December 4, 2022

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ISS view of Earth at night

Is ‘slow science’ the answer to astronomy’s carbon footprint? Sky and telescope

Night image taken from the International Space Station
European Space Agency / NASA

An international team of astronomers has determined the extent to which astronomical facilities – namely, the telescopes on Earth and in space that astronomers use to study the sky – contribute to climate change. Reporting in natural astronomythe team estimates that this footprint outperforms all other research-related activities, a finding that has significant implications for the future of the field.

The researchers felt motivated to conduct the study by current events: “Humanity is facing a climate emergency,” says team member Annie Hughes (Max Planck Institute for Astronomy, Germany). “The scientific evidence is unequivocal that human activity is responsible for modifying the climate. The scientific evidence is equally clear that we must change our activities in the next decade.”

Astronomers, like everyone else, have carbon traces. This used term can have subtly different definitions; In this case, Jürgen Knodelsder (University of Toulouse, France) and colleagues define it as the total greenhouse gas emissions of a facility over its life cycle. Emissions consist mostly of carbon dioxide and methane but include a number of other heat-trapping gases as well.

The general lack of data makes it difficult to determine how much astronomers contribute to greenhouse gas emissions. Previous studies focused on research-related activities such as traveling to conferences and using supercomputers. But the new study finds that the biggest source of astronomy’s carbon footprint is the construction and operation of increasingly larger telescopes.

Due to a lack of accurate data, often due to confidentiality issues, the team came to this conclusion using a technique called Economic Input and Output Analytics. Carbon emissions are determined primarily by cost and/or weight. Knödlseder compares the process to fueling a car: filling the tank fully instead of halfway will double its weight. Doubling the fuel would cost twice that and produce twice the emissions.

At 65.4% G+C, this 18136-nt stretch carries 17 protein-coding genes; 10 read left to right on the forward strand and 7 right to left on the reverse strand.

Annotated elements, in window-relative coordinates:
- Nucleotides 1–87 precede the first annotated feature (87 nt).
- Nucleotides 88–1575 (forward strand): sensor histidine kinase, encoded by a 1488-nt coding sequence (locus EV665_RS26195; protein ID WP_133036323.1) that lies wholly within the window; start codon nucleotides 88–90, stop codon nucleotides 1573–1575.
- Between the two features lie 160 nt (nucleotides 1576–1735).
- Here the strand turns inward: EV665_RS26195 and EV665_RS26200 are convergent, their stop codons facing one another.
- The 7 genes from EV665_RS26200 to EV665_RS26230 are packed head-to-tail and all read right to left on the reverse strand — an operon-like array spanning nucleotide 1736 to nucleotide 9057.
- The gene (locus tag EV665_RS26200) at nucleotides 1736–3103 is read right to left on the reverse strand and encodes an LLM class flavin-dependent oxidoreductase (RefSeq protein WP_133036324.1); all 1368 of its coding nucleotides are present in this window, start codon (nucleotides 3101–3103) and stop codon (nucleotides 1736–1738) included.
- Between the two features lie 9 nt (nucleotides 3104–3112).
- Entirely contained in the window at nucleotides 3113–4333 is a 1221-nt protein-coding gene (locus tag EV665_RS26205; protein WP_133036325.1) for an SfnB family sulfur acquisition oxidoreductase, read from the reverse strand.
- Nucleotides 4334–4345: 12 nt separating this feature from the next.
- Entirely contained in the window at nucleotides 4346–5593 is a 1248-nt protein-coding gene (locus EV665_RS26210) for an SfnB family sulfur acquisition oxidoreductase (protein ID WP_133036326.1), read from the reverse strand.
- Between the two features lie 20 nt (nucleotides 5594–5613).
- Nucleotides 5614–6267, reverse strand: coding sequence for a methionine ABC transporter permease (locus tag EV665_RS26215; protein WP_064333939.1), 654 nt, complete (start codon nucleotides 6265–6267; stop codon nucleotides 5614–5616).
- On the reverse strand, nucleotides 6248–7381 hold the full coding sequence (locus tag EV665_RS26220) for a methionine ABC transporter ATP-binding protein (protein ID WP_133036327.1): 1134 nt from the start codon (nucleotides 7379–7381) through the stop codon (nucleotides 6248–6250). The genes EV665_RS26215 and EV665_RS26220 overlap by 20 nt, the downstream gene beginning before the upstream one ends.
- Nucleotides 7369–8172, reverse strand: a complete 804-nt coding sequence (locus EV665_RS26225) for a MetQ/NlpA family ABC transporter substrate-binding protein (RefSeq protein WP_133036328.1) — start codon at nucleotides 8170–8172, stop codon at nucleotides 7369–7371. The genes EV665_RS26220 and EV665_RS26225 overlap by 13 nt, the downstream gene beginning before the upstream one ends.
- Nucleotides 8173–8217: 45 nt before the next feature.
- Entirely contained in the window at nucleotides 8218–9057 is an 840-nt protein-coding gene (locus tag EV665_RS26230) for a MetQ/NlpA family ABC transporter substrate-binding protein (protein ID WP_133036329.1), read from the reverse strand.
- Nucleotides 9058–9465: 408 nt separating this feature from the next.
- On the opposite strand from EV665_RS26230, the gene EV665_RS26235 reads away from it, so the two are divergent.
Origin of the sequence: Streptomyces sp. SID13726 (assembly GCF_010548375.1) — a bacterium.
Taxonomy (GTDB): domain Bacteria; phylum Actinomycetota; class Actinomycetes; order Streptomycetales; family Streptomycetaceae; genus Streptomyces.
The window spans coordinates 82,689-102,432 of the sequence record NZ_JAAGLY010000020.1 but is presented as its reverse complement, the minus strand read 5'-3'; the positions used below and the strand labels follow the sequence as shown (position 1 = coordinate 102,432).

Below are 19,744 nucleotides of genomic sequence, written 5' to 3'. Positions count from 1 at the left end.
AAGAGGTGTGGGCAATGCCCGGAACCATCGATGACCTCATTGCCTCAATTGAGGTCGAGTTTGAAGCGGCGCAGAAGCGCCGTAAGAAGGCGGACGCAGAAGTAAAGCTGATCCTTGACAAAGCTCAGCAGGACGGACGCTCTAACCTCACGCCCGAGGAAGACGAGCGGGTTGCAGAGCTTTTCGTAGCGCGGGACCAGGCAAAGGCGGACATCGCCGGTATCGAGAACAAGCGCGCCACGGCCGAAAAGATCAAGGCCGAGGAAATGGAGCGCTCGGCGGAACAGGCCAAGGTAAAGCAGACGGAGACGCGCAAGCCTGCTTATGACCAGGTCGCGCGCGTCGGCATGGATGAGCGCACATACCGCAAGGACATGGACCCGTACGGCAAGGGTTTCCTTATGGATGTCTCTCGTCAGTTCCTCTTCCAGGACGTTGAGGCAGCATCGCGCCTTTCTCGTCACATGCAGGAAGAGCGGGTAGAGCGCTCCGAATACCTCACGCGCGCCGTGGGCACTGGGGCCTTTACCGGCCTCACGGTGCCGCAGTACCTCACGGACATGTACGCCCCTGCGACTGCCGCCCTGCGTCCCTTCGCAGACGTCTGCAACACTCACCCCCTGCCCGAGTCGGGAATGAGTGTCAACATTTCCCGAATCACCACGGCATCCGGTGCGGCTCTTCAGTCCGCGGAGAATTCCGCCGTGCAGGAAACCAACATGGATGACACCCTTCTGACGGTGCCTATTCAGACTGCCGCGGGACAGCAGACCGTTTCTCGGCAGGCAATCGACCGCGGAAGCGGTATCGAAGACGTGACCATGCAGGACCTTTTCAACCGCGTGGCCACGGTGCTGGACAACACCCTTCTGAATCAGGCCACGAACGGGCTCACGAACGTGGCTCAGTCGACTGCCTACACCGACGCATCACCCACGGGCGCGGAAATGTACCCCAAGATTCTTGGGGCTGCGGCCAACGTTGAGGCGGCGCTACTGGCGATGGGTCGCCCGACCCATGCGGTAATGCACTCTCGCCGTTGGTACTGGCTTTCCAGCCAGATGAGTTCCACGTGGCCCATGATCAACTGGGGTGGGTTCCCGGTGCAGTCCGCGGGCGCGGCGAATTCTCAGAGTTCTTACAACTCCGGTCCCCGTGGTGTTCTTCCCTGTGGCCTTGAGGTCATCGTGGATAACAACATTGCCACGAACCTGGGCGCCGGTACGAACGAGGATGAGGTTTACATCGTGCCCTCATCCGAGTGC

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Using this input-output analysis, the team calculated that over their life cycles current astronomy facilities produce the equivalent of 20 million tons of carbon dioxide equivalent, with an annual emission of more than one million tons of carbon dioxide equivalent.

“To give you some perspective,” Knudelsder notes, “this is the annual carbon footprint of countries like Estonia, Croatia or Bulgaria.” Another piece of perspective: In 2019 the United States contributed more than 6.5 One billion tons of carbon dioxide.

It’s a start

Knodelsder says the cost/weight data has the benefit of being publicly available, although it can sometimes be difficult to find. This makes absolutely any type of calculation possible. But Andrew Ross Wilson (University of Strathclyde, UK), who wrote the accompanying perspective article for natural astronomysays the method is not commonly used in carbon accounting, especially for space activities.

“He finds that the use of economic input-output methods . . . greatly overestimates the overall environmental impacts.” The reasons are numerous: First, the space industry, which is often state-funded, is not a truly free market. Also, materials often cost Made-to-order used in space missions is more due to research and development rather than manufacture.

“As such, the European Space Agency (and others) have created a new process database to more accurately fill these gaps and do not recommend the application of economic input and output databases to space life-cycle assessments,” Wilson says.